Definitely worth another couple of viewing sessions, to see if there was anything I missed. Obviously, this is biased; the other actors were mostly great throughout - Burn Gorman as the Marshal; not so much, the character didn't fit the actor - but Rupert Evans, Luke Kleintank, and Alexa Davalos were superb leads. Cary-Hiroyuki Tagawa & Joel de la Fuente were also good. But, for obvious reasons, of course I'm going to say that Rufus' was the oustanding performance.
! Finally finished TMITHC, it was amazing, disturbing, and thought provoking. What I found most interesting was that the three so-called "leads" Juliana, Frank, and Joe were the least interesting characters. Frankly, I found Juliana irritating. Give that girl a decision to make and she unerringly made the wrong one. From first to last she never considered the consequences of her actions. Frank seemed so one dimensional, he spent most of his time in a state of panic. Joe was a bit more interesting, yes, he did seem to be attracted to Juliana, but he still was trying to please Smith. He wanted to have his cake and eat it to. Mr. Tagomi, Inspector Kido and John Smith were much more complex characters. Kido and Smith did terrible things, in some ways they were monsters, but they still managed to make you sympathize with them.
Am I the only one to think during the VA party at the Smith residence that Joe had a passing resemblance to Smith? Joe makes a passing comment that his father didn't have much to do with him, but nothing more. You have to wonder why Smith took such an interest in him, gave him a second chance. And what were those pills Mrs. Smith was taking? Tranquilizers to deal with the stress of being Mrs. Obergrupperfuhrer Smith? Or something else?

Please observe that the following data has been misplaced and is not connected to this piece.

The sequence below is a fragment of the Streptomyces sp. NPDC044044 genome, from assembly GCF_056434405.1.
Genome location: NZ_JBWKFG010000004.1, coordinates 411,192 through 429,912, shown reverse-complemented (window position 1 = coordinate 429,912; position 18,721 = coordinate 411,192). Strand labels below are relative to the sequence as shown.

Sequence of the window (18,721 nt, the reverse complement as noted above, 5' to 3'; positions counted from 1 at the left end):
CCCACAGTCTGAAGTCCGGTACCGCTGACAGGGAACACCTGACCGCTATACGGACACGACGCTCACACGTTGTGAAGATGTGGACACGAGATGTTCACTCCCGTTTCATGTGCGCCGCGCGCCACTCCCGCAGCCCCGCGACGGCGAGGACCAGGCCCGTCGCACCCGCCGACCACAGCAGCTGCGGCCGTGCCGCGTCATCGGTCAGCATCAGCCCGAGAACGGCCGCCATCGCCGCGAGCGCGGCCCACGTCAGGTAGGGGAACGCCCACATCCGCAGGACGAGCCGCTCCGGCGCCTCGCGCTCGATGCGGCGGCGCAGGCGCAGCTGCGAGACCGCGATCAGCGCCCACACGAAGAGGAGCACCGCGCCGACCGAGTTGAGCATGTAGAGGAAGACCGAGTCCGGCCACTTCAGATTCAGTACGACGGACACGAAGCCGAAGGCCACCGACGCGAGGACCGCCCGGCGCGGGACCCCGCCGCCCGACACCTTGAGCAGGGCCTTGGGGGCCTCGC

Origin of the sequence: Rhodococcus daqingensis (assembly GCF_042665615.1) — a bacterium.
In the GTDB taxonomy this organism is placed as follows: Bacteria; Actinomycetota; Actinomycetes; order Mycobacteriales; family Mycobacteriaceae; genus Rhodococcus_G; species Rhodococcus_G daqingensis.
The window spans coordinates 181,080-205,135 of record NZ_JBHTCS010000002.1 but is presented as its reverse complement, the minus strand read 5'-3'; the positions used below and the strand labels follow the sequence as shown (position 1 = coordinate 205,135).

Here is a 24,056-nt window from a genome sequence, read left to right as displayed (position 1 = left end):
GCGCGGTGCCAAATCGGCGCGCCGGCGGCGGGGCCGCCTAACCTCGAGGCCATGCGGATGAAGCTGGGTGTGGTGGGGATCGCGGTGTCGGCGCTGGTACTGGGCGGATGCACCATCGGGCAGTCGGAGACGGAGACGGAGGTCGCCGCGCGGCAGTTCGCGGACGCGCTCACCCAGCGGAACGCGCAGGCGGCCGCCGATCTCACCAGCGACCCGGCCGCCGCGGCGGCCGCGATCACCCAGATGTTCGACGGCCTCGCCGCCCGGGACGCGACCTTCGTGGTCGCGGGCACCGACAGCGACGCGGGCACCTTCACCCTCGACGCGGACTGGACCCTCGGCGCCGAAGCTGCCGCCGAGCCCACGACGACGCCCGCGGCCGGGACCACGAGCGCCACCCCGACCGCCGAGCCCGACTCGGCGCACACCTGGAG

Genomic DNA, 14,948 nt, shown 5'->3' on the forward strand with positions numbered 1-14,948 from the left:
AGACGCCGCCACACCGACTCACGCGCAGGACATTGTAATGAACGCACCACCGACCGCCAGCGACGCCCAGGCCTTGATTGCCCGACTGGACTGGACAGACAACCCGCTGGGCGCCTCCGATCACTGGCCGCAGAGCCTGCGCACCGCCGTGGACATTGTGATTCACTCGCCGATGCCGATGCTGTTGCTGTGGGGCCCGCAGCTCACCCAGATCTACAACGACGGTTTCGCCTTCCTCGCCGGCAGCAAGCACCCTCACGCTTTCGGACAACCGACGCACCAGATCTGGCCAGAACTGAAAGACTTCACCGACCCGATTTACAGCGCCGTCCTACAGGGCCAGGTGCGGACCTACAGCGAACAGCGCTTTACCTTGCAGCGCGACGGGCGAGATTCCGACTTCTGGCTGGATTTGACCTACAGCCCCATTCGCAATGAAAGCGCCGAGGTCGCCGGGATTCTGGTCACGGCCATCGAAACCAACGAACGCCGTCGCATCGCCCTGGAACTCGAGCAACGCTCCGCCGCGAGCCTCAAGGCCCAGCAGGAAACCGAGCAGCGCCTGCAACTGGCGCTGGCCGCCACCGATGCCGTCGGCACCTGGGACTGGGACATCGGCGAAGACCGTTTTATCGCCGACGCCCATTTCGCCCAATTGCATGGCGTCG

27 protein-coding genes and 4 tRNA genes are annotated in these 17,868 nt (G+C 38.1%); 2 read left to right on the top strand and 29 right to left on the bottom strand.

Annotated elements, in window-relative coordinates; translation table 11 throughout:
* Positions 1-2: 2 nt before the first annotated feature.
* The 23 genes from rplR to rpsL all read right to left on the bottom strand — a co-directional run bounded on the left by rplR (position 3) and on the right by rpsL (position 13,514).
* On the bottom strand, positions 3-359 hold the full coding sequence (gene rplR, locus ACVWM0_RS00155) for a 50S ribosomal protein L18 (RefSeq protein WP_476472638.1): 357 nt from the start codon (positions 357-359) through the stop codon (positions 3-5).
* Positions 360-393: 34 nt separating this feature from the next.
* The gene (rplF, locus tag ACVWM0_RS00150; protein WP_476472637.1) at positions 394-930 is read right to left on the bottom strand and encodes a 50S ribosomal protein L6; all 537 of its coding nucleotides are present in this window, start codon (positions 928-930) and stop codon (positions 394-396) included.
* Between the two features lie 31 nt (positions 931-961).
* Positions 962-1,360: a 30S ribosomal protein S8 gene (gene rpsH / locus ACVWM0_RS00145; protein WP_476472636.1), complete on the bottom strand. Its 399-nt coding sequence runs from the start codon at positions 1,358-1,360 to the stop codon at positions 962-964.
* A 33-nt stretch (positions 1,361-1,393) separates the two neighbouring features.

The ending was a total shock and opens up loads of possibilities for a second season.
I have now watched TMITHC twice. indeed! Both times, it finished with me holding my breath . This is quite an outstanding series deserving all the plaudits it gets. There are a few niggles though. I agree with you Rachel; I thought the three young leads needed more, both in their parts and in their acting. At first I put the second down to inexperience but then I remembered a young Rufus in Twentyone, MiddleMarch and Dark City stealing scenes from some of the cream of acting. I thought the Bounty Hunter was totally unnecessary and a complete waste of the Talent of Burn Gorman, (Bleak House ,Torchwood).
I thought the four senior leads,Mr Tagomi , Inspector Kido,Mr Wegener and of course Rufus were brilliant. Some of the scenes involving them were shocking, cruel , gentle tender ; sometimes all in the same scene. The doctor scene was heart rending The scene with Smith and Captain Connolly was so sharp and fast that it left me feeling as though i were punched in the stomach.
these four characters were as Rueful says "just following orders in the best way they can. With John Smith, and Wegener you can add a blind unswerving faith in the Fuehrer It reminds me of the old saying " there is no black and white . Only shades of grey.'
I know what you mean about Mrs Smith, Kygal, She reminded me of a 'Stepford Wife" Just a little bit too perfect. Now! About Joe... He said his father did not bother to marry his mother and he did not know him. Yet, Smith implies at least twice that he knows Joe's father and that he would be proud of him! So,yes,Rachel! why is Smith so interested in Joe? overlooking his mistakes, the searching of his home , confiding in him about Wegener??
There really must be a second series.
"Let's go back to our room...I'll make you laugh" Paris, Je t'aime
"Well, I'm here, audience is there, they know I'm here, I know they're there, it would be rude not to acknowledge them."....Dominique > Illuminata
'I want to be the only Tosser involved' ...Rufus...British independent film awards.
on Michael Gambon... 'It's like bunking off with the head prefect. it's like he's the cleverest boy in the class and the naughtiest' ... again at the indie film